Almost as soon as reports began circulating earlier this year that a new coronavirus-linked respiratory illness was spreading from China, researchers at the Johns Hopkins Center for Humanitarian Health thought of the refugees living in Bangladesh. In the district of Cox's Bazar, nearly 1 million religious and ethnic minorities from Myanmar called the Rohingya live in refugee camps, with the majority—roughly 600,000—residing in the Kutupalong-Balukhali Expansion Site. At about 5 square miles, it is the world's largest refugee camp and one of the most densely populated places on the planet.
"A pandemic is particularly worrying, but really any type of disease transmission is concerning when it comes to refugees living in camps because they are often living in high density and with poor water and sanitation," says Paul Spiegel, director of the center and a professor of the practice in the Department of International Health in the Bloomberg School of Public Health. "We know from past experience that it's very common for epidemics to transmit easily in these settings."
Shaun Truelove, an assistant scientist in the departments of International Health and Epidemiology, had conducted previous research on diphtheria and found that the transmission of the bacterial infection was about 60% higher among the Rohingya than in other populations. He knew the introduction of a highly infectious virus to the region could be devastating.
"Knowing how this population has fared and been treated in the past, we were quite concerned that without prompt action by the international community, the pandemic could be a real disaster," Truelove says.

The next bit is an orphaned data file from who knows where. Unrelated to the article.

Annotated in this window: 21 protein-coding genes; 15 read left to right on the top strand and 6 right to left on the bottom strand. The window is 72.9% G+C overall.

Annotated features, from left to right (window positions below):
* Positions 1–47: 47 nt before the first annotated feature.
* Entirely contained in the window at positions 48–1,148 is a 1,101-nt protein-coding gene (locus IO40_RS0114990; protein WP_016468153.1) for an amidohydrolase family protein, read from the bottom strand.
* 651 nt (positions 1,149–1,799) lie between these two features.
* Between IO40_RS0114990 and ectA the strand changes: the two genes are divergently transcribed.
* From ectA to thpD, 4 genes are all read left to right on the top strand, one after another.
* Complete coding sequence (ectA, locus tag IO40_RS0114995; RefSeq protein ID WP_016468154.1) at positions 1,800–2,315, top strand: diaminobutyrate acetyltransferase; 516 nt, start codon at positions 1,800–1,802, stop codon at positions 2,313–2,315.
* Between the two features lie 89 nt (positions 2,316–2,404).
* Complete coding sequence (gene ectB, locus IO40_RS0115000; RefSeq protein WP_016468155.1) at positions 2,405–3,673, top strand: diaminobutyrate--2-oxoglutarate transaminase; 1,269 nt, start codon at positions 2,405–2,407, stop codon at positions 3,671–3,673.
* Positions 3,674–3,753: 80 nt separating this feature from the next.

To gain a better understanding of the scope of the threat, Truelove and the Infectious Disease Dynamics group led the development of a coronavirus transmission model based on the demographics of the expansion site, assumptions about the health care capacity in Cox's Bazar, and early data about the transmission potential of the virus, among other variables. Spiegel and scientists Orit Abrahim and Chiara Altare from the Center for Humanitarian Health helped interpret and operationalize the findings.
"The goal was to get an idea early on how bad it could be, in order to encourage organizations to rapidly engage and deploy resources that would increase health care infrastructure and isolation capabilities," Truelove says.
The model presented three transmission scenarios based on risk. In each scenario, a large-scale outbreak was almost guaranteed once the virus was introduced in the camp.
In the low-transmission scenario, the model suggested that at least 421,500 people could become infected. In the high-transmission scenario, that number reached 589,800—or nearly every person in the expansion site. The number of deaths was expected to be between 2,040 and 2,880. The model also suggested that without proper preparation and mobilization by the local health care system, the need for hospitalization would exceed capacity in 136 days in the low-transmission scenario and in just 55 days in the high-transmission scenario.
Spiegel shared the results with the United Nations high commissioner for refugees and the UNHCR's head of health. Their initial reactions, as well as Spiegel's, were to exercise caution in disseminating the model's findings.
"There has always been discrimination and stigma against refugees—for just being a refugee but also for spreading disease, which often is not the case," Spiegel says. "These situations can exacerbate the discrimination refugees face."